Eight buildings and public spaces in Leeds have been named on a list of the country’s top 50 hidden city gems.
Holbeck Cemetery, in Beeston, Holbeck Viaducts, Temple Works – also known as Temple Mill – and Trinity Church on Boar Lane all feature.
St George’s Field – a former cemetery – and an edible garden, both within the Leeds University campus, are also singled out.
Perhaps surprisingly, the less inconspicuous Victoria Gardens, on The Headrow, and the former Tetley brewery complete the Leeds locations that made the list.
Kevin Grady, director of Leeds Civic Trust, said: “You could multiply the list by 200 or 300 places that people would find absolutely fascinating.
“We have over 3,000 listed buildings in Leeds. There are many places that you could choose from.”
The results were compiled following a survey carried out by American Express in partnership with bloggers in five cities – Glasgow, Manchester, Birmingham and London as well as Leeds.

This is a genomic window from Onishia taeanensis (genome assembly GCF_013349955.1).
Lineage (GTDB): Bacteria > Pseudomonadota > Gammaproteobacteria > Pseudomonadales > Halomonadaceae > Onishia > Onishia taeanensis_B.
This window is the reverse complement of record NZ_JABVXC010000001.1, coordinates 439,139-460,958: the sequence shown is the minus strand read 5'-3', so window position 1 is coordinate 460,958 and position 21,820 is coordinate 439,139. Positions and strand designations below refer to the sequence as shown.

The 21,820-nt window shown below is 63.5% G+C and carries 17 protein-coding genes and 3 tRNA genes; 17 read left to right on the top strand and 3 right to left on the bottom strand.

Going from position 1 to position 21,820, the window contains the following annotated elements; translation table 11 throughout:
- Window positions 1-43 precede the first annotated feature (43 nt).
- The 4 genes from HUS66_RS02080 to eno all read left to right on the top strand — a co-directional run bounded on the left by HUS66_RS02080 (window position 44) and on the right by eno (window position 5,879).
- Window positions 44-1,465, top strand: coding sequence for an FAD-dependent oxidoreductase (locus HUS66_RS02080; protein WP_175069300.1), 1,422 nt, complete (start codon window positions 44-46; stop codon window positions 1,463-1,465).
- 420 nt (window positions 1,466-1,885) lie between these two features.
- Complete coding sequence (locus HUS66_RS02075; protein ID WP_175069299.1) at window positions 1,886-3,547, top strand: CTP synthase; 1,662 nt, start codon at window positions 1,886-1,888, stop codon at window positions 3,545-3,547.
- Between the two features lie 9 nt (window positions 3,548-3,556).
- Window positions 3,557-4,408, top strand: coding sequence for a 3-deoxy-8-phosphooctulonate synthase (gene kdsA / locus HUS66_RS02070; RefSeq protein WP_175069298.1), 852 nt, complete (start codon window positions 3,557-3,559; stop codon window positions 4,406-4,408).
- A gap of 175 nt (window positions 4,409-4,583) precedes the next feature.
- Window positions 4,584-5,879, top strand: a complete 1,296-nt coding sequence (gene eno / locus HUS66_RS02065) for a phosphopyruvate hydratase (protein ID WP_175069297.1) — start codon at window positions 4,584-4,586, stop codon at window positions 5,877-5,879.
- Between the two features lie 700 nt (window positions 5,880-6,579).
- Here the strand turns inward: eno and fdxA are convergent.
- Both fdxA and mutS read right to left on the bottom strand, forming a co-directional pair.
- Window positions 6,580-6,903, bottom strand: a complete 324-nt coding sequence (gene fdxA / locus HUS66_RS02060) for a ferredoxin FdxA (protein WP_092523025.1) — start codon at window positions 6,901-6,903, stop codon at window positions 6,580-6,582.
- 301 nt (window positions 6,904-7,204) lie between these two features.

The project is meant to “reconnect people with their home cities and discover new places of inspiration”.
Three of the places in Leeds that feature have been adapted since they were originally built – Tetley brewery is now a centre for contemporary art and learning, Trinity Church is home to a community arts centre and Temple Works, a 19th century flax mill, is a cultural venue.
There are plans to turn the disused railway over Holbeck Viaducts into a scenic “sky walk” into the city centre.
According to American Express, nearly nine out of ten people admitted to not taking advantage of what’s around them in their city.
Spokeswoman Melissa Weber said: “The cities we live in are brimming with potential, but we only appreciate a fraction of what they have to offer. That’s why we’ve called on people to share their personal places, hideaways and havens in the city to create maps of the UK’s most inspirational spaces, so that everyone can discover something new to love about their city.”
Leeds Civic Trust is co-ordinating the Heritage Open Days initiative in Leeds, which will see many historic buildings opened to the public from September 11 to 14.